The CAMERA-MRI study showed large improvements in LA volume and LV stroke volume in those who underwent ablation vs those who received rate control in patients with AF and systolic dysfunction. In response to these results, Packer said that Cleland might be right. The CAMTAF trial was a randomized controlled trial in which patients underwent ablation or received medical treatment. It was a small trial with only 55 patients with a duration of only 6 months and little event data, but patients who underwent ablation had a significantly higher EF than those who received medical treatment. The AATAC trial was also a randomized controlled trial and demonstrated improved outcome of time to re-occurrence of AF in those who underwent ablation vs. the control group. Now Packer concluded that Cleland might be off a bit.
He continued by presenting the design and results of the CASTLE-AF trial. This investigator-initiated, prospective, multicenter, randomized controlled trial enrolled 397 patients, who underwent ablation (n=179) or conventional treatment (n=184) and were followed for 60 months. Patients in the ablation group had a 38% reduced risk for the primary outcome vs. the control group and all-cause mortality was reduced by 47%. He summarized the results thus far; control of AF in HF patients results in improvement of the AF burden, QoL, incidence of ventricular arrhythmias, LVEF, hospitalization and mortality, and noted that, therefore, Cleland is probably wrong.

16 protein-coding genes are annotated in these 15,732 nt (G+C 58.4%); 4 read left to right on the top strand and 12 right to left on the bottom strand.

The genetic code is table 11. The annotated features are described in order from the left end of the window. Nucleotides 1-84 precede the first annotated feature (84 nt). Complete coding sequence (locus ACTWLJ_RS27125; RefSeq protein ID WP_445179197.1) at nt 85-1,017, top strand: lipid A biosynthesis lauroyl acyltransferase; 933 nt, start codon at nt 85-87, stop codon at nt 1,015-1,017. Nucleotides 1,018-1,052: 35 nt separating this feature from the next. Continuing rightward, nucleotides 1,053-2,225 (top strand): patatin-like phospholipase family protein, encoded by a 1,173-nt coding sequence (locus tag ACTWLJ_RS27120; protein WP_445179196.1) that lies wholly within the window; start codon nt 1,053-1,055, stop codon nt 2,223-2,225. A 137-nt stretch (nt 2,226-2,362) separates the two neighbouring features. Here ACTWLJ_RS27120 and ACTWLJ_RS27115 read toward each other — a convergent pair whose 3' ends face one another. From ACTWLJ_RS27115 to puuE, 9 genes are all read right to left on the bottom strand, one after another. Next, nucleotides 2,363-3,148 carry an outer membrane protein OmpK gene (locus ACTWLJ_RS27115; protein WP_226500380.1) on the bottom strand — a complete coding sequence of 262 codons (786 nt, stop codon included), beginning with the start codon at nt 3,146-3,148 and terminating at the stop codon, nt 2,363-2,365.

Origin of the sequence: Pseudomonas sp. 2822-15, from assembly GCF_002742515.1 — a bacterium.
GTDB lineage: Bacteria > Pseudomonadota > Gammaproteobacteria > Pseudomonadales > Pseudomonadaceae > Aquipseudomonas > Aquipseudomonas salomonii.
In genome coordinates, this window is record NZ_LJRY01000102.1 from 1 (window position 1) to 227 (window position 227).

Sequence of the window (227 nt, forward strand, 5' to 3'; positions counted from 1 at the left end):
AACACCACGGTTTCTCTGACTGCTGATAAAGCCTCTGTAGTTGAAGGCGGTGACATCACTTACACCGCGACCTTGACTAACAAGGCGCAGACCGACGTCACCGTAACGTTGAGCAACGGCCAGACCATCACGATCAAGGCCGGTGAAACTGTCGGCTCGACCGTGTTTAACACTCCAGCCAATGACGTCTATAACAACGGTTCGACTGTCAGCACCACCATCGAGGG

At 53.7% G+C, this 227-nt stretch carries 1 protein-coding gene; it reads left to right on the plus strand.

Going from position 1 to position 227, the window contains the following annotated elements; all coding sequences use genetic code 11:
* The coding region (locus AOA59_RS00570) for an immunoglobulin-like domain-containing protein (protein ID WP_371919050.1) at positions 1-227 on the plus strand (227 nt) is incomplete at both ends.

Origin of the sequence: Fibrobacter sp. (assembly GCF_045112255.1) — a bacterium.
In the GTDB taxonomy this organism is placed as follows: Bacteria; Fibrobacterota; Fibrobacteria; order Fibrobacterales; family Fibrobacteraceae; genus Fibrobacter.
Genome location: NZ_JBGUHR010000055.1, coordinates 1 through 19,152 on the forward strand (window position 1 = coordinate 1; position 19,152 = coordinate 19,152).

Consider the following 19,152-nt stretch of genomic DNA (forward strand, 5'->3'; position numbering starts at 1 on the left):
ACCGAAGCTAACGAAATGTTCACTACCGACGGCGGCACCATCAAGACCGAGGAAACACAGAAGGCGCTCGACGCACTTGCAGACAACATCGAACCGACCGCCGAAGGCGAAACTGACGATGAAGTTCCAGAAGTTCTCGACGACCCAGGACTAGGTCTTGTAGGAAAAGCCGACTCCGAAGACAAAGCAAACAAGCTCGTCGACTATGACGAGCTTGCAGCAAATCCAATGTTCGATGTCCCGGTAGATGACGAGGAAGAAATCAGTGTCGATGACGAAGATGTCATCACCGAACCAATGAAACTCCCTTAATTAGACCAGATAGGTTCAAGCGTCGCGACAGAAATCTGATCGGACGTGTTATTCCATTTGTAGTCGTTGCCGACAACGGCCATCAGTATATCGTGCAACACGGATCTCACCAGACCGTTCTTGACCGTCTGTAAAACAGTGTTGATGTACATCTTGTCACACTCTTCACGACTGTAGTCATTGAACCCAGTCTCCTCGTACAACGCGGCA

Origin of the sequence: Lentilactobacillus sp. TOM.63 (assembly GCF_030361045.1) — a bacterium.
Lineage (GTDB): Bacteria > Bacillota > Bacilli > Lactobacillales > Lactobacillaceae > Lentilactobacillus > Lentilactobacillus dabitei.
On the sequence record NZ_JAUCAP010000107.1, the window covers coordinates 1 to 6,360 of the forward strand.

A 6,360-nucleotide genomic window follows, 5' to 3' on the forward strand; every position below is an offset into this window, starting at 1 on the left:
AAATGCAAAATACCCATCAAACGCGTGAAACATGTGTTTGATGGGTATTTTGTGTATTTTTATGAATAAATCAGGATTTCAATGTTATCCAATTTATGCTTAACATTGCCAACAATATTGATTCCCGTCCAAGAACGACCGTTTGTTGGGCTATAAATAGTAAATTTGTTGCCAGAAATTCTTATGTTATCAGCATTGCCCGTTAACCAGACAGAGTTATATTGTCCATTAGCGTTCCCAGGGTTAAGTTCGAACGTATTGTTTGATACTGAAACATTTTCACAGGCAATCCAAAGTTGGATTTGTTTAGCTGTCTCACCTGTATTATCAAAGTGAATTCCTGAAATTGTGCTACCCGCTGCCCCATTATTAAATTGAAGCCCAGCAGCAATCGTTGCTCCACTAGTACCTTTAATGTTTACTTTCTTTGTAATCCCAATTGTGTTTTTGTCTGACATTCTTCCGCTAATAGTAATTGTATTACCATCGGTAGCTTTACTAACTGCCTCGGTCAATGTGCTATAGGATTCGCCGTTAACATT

Then he presented data from the CABANA trial, more specifically, outcomes of those with HF. Of 2204 AF patients, 778 (35.3%) patients had HF. The majority (79.0%) had EF ≥50%, 11.7% had EF ≥40-49% and 9.3% had EF <40%. The composite outcome of all-cause mortality, disabling stroke, serious bleeding or cardiac arrest was lower in those who underwent ablation vs. those who received drug therapy, with a 36% reduced risk. Outcome of all-cause mortality alone was also reduced in the ablation group vs. control group and risk was reduced by 43%. Furthermore, AF recurrence was reduced in the ablation group vs. those who received drug therapy.